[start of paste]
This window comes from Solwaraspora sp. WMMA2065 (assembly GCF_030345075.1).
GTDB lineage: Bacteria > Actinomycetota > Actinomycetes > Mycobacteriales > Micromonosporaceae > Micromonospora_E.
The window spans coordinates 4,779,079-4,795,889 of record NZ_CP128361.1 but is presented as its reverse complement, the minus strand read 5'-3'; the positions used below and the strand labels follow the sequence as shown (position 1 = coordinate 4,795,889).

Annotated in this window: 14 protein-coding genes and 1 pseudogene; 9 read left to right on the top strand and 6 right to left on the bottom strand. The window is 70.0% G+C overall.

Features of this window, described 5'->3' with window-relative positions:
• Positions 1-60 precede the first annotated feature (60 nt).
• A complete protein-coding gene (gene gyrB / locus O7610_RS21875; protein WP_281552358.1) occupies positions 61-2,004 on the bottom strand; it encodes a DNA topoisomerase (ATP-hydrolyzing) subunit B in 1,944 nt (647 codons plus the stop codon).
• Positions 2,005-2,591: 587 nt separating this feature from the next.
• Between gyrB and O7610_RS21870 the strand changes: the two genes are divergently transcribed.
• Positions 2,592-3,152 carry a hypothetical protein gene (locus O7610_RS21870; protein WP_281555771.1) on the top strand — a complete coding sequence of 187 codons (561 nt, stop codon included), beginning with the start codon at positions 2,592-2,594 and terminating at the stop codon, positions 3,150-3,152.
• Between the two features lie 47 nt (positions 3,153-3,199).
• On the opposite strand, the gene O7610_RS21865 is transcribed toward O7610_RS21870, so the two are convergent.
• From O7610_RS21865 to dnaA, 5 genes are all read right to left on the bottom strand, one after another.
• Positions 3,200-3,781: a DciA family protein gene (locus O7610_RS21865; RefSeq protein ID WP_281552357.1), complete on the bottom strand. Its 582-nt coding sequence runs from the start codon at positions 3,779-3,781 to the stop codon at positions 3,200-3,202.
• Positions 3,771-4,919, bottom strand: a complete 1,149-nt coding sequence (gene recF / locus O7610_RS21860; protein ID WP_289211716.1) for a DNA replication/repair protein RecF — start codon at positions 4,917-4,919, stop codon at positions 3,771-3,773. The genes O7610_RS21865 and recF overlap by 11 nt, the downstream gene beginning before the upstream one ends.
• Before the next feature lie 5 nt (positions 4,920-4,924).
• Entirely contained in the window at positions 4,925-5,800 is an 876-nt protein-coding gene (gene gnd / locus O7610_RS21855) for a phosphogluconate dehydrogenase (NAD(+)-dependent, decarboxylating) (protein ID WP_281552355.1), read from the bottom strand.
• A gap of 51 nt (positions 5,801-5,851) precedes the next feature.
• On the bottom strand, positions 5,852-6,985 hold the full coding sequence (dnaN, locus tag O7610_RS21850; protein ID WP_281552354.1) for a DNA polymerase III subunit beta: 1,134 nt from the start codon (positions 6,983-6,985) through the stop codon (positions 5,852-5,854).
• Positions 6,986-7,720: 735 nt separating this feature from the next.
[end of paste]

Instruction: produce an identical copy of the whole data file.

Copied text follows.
This window comes from Solwaraspora sp. WMMA2065 (assembly GCF_030345075.1).
GTDB lineage: Bacteria > Actinomycetota > Actinomycetes > Mycobacteriales > Micromonosporaceae > Micromonospora_E.
The window spans coordinates 4,779,079-4,795,889 of record NZ_CP128361.1 but is presented as its reverse complement, the minus strand read 5'-3'; the positions used below and the strand labels follow the sequence as shown (position 1 = coordinate 4,795,889).

Annotated in this window: 14 protein-coding genes and 1 pseudogene; 9 read left to right on the top strand and 6 right to left on the bottom strand. The window is 70.0% G+C overall.

Features of this window, described 5'->3' with window-relative positions:
• Positions 1-60 precede the first annotated feature (60 nt).
• A complete protein-coding gene (gene gyrB / locus O7610_RS21875; protein WP_281552358.1) occupies positions 61-2,004 on the bottom strand; it encodes a DNA topoisomerase (ATP-hydrolyzing) subunit B in 1,944 nt (647 codons plus the stop codon).
• Positions 2,005-2,591: 587 nt separating this feature from the next.
• Between gyrB and O7610_RS21870 the strand changes: the two genes are divergently transcribed.
• Positions 2,592-3,152 carry a hypothetical protein gene (locus O7610_RS21870; protein WP_281555771.1) on the top strand — a complete coding sequence of 187 codons (561 nt, stop codon included), beginning with the start codon at positions 2,592-2,594 and terminating at the stop codon, positions 3,150-3,152.
• Between the two features lie 47 nt (positions 3,153-3,199).
• On the opposite strand, the gene O7610_RS21865 is transcribed toward O7610_RS21870, so the two are convergent.
• From O7610_RS21865 to dnaA, 5 genes are all read right to left on the bottom strand, one after another.
• Positions 3,200-3,781: a DciA family protein gene (locus O7610_RS21865; RefSeq protein ID WP_281552357.1), complete on the bottom strand. Its 582-nt coding sequence runs from the start codon at positions 3,779-3,781 to the stop codon at positions 3,200-3,202.
• Positions 3,771-4,919, bottom strand: a complete 1,149-nt coding sequence (gene recF / locus O7610_RS21860; protein ID WP_289211716.1) for a DNA replication/repair protein RecF — start codon at positions 4,917-4,919, stop codon at positions 3,771-3,773. The genes O7610_RS21865 and recF overlap by 11 nt, the downstream gene beginning before the upstream one ends.
• Before the next feature lie 5 nt (positions 4,920-4,924).
• Entirely contained in the window at positions 4,925-5,800 is an 876-nt protein-coding gene (gene gnd / locus O7610_RS21855) for a phosphogluconate dehydrogenase (NAD(+)-dependent, decarboxylating) (protein ID WP_281552355.1), read from the bottom strand.
• A gap of 51 nt (positions 5,801-5,851) precedes the next feature.
• On the bottom strand, positions 5,852-6,985 hold the full coding sequence (dnaN, locus tag O7610_RS21850; protein ID WP_281552354.1) for a DNA polymerase III subunit beta: 1,134 nt from the start codon (positions 6,983-6,985) through the stop codon (positions 5,852-5,854).
• Positions 6,986-7,720: 735 nt separating this feature from the next.